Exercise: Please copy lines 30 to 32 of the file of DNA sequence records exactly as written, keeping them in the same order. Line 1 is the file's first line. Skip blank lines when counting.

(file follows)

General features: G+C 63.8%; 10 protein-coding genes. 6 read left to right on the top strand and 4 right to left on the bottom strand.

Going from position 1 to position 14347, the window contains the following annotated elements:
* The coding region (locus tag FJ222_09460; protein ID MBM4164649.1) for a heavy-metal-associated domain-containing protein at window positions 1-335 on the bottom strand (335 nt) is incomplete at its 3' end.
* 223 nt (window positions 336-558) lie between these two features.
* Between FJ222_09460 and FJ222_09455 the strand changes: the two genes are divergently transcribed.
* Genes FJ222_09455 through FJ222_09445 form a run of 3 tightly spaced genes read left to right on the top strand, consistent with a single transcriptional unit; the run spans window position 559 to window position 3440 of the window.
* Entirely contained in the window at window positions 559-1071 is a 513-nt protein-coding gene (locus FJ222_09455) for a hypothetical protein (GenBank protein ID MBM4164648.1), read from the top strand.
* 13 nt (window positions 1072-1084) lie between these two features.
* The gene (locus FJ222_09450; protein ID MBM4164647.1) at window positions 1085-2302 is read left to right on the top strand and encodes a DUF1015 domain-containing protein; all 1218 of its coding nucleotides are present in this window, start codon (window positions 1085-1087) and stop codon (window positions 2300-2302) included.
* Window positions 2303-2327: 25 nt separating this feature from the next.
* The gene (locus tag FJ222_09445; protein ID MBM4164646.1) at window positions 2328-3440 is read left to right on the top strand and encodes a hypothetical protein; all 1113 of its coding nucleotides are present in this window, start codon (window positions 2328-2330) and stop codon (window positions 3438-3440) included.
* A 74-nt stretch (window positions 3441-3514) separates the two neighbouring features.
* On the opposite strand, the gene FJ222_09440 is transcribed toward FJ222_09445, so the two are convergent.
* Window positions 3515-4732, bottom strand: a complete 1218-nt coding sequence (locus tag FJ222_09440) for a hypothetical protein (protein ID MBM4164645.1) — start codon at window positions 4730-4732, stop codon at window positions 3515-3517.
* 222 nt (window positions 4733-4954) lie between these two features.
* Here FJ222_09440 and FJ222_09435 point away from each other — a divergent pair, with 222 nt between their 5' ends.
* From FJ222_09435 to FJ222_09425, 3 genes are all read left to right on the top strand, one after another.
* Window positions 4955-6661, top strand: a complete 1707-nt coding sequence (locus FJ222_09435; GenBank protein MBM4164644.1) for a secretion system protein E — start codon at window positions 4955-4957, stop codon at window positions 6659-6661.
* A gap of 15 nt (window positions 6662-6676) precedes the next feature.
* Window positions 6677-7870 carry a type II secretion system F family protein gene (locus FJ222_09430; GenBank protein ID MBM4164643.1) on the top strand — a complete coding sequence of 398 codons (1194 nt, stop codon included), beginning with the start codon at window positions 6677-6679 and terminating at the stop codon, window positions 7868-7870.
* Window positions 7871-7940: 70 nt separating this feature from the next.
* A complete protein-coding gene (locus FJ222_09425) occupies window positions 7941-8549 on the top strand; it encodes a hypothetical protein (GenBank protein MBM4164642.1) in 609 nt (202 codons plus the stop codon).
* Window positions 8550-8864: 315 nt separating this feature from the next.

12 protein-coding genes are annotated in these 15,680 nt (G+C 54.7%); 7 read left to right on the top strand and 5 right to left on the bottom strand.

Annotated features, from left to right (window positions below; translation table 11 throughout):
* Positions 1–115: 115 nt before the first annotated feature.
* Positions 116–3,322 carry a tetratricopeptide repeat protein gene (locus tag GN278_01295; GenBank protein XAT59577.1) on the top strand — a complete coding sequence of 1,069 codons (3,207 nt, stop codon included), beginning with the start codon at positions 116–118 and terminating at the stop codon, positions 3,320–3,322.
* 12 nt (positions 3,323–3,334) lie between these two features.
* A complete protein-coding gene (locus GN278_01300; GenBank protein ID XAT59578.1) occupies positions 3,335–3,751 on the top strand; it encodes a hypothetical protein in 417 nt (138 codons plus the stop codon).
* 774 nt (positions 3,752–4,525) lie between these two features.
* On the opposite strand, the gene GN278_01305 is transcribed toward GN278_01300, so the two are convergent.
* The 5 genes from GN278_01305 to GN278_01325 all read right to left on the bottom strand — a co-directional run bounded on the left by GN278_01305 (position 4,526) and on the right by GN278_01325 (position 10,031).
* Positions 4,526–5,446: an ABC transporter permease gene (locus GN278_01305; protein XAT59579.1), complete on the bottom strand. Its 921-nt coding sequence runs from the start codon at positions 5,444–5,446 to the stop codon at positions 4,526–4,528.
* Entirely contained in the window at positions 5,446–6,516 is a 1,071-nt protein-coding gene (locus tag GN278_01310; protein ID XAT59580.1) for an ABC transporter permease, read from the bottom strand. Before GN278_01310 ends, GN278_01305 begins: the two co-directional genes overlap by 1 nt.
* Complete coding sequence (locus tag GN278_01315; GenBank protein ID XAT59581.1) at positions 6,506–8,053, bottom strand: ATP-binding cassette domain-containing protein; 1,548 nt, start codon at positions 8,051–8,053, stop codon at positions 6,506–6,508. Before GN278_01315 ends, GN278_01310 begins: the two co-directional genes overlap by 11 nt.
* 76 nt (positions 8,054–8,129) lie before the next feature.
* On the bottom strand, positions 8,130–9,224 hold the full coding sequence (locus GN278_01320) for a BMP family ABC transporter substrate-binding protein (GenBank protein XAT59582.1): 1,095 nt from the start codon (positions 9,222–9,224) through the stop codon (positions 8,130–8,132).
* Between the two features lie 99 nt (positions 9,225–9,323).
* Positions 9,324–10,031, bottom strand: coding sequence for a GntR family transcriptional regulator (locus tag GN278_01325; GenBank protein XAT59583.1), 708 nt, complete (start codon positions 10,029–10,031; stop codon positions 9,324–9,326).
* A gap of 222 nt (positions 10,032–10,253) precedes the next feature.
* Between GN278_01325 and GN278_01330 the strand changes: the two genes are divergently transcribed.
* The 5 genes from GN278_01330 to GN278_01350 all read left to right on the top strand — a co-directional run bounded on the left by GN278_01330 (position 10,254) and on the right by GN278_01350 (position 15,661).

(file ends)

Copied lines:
* 774 nt (positions 3,752–4,525) lie between these two features.
* On the opposite strand, the gene GN278_01305 is transcribed toward GN278_01300, so the two are convergent.
* The 5 genes from GN278_01305 to GN278_01325 all read right to left on the bottom strand — a co-directional run bounded on the left by GN278_01305 (position 4,526) and on the right by GN278_01325 (position 10,031).